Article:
Vegetables and fruits in a pill enhancing performance

3 Foods that will naturally enhance our sports performance

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Blues Super Rugby staff shoot - Bianca Koper - Intern Nutrition/S&C.  25  January  2021   Photograph by Brett Phibbs / PhibbsVisuals

Bianca Koper

(Bachelor of Sport and Recreation, Sport and Exercise Science)

We all like to have more energy throughout the day and this is quite important when doing exercise and working out. If we want to build muscle and have more energy in a natural way, then we should look for natural supplements.

Three most common natural ingredients that we can use as natural performance enhancers are caffeine, beetroot juice and baking soda.

How Beet juice can improve our athletic performance

Beetroot contains a particularly high content of nitrate which is easily accessible through drinking juice. There are many benefits nitrate has on the body, but its role as vasodilator specifically benefits endurance and team sports athletes.

When nitrate enters the body it is converted into nitric oxide (NO). As a vasodilator, it opens the blood vessels, allowing more blood and oxygen to be delivered to the muscles. It also reduces the energy cost of exercise and may positively affect muscle contraction.

Due to this, athletes training or competing at altitude (low oxygen environments) also reap the benefits and experience performance enhancing effects.[1]

There is still a lot to learn in this area about dosage, however, research to date uses variable amounts ranging from 300-600mg nitrate.

This translates into a minimum of 500ml beetroot juice or 70ml of a concentrated shot.[1

Coffee and Exercise - boost your cognitive and physical performance

Caffeine is a naturally occurring stimulant found in leaves, nuts and seeds that are commonly consumed through coffee, tea, cola and energy drinks.

Caffeine influences the central nervous system which reduces the perception of effort. This gives the feeling of an exercise being easier than normal. It may also reduce the perception of fatigue, making you feel more awake throughout your training. These benefits are likely to occur across a range of sports and activities lasting from 1-60 minutes.[2,3]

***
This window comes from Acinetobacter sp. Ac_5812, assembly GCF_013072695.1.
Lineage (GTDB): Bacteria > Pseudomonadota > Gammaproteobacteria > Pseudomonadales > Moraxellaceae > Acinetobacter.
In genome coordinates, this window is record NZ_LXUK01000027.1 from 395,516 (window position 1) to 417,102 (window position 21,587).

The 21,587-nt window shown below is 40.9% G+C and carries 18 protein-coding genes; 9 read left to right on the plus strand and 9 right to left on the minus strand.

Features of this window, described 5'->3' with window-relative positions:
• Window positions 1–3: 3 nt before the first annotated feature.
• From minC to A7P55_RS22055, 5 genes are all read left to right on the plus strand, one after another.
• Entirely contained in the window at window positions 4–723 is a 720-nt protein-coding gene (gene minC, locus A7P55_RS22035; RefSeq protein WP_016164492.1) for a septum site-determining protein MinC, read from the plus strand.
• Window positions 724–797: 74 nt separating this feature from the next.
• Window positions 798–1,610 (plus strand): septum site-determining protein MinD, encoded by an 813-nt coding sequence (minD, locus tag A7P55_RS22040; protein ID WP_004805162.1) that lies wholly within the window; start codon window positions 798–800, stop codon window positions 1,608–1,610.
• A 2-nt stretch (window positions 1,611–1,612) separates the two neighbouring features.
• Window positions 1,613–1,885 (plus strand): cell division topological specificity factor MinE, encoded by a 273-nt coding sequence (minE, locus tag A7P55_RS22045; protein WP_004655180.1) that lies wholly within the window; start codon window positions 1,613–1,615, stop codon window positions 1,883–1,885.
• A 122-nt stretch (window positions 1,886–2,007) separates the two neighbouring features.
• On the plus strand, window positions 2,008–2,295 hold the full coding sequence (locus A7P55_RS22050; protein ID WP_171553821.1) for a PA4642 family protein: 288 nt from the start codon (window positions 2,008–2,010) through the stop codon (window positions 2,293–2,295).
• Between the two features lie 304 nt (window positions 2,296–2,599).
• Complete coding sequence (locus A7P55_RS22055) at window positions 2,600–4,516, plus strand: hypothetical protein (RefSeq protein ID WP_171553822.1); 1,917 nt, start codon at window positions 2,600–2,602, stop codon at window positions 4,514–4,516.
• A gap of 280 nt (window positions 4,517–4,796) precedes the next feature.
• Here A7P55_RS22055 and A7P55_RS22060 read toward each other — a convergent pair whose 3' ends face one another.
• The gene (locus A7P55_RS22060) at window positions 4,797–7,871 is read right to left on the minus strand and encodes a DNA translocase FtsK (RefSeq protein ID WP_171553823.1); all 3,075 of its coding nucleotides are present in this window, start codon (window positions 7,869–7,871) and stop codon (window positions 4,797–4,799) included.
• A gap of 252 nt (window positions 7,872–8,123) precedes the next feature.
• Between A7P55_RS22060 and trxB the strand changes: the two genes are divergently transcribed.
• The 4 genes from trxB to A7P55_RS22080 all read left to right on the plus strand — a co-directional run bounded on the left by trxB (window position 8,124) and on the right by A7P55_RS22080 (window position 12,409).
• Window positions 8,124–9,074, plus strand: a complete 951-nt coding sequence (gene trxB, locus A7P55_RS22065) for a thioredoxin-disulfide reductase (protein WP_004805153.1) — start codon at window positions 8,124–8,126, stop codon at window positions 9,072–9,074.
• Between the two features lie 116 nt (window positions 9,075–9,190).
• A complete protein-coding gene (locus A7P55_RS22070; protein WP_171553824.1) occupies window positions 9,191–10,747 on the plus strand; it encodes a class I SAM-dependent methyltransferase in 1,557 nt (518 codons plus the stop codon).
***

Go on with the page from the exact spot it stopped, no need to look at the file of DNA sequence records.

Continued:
Benefits can be seen with moderate amounts of caffeine which is 1-3mg of caffeine per kg bodyweight (e.g. 65-195mg for a 65kg athlete, approximately 1 small – 1 large cup of coffee)[4]. If drinking caffeinated drinks, look on the back of the package to read the nutrition label. This will clearly show the amounts of added caffeine. 

Use of caffeine in sports performance is a daily thing for most, but coffee also improves working memory and memory performance. Low amounts of caffeine (40mg) can help us with different problem solving tasks

Remember that coffee is a diuretic, so there will be an increase in your dehydration levels. 

To learn how to stay hydrated during your exercise or training, read more on Water vs Sports Drinks and which one to choose.

Baking Soda (Sodium Bicarbonate) and working out

The household baking item can be used to bump up any short term, high intensity training. Baking soda, chemically sodium bicarbonate, temporarily increases blood pH levels, acting as a buffer that reduces fatigue.[3,4]

To best understand how baking soda works within the body, it is necessary to understand the concept of pH. The pH scale is used to represent how acidic or alkaline (basic) a solution is. Seven is a neutral state, below is acidic, and above is alkalotic.[5]

Resting arterial blood in a human is approximately 7.4, slightly alkalotic, whereas the human muscle has a pH of 7.0. Different stressors on the body such as eating or exercising move pH away from normal.

During exercise, muscle pH falls down to 6.8, changing the pH balance into a more acidic state. This may reduce your muscles ability to contract and limit your energy production.[6]

Sodium Bicarbonate has a pH of 8.4 which can therefore raise the blood pH. A higher blood pH allows acid to move from the muscles into the bloodstream, returning to a neutral state of 7.0. This neutral state allows the muscles to work optimally without the effect of fatigue.[6]

The recommended serving of sodium bicarbonate as a dietary supplement is about 300mg per kg body weight.[3] It is also the equivalent of 3-5 teaspoons of baking soda taken 1-2 hours before exercise. (Beware, it is extremely salty!).[6]

Before you decide on buying sports supplements, look into your fridge and pantry for some natural enhancers that can work for you! If you intend on using any of these performance enhancers for competition or training purposes, please ask a registered dietitian to monitor the right dosage for your body and athletic needs.


(1) Sports Dieticians Australia. (n.d.) Nitrate (Beetroot Juice). 

(2) Sports Dieticians Australia. (n.d.) Caffeine.

(3) Thomas, D. T., Erdman, K. A., & Burke, L. M. (2016). Nutrition and athletic performance. Med Sci Sports Exerc, 48(3), 543-568.

(4) Burke, L. M. (2008). Caffeine and sports performance. Applied physiology, nutrition, and metabolism, 33(6), 1319-1334.

(5) Tom M. McLellan, John A. Caldwell, Harris R. Lieberman, A review of caffeine’s effects on cognitive, physical and occupational performance, Neuroscience & Biobehavioral Reviews, Volume 71, 2016, Pages 294-312, ISSN 0149-7634,

(6) McNaughton, L. R., Siegler, J., & Midgley, A. (2008). Ergogenic effects of sodium bicarbonate. Current sports medicine reports, 7(4), 230-236.

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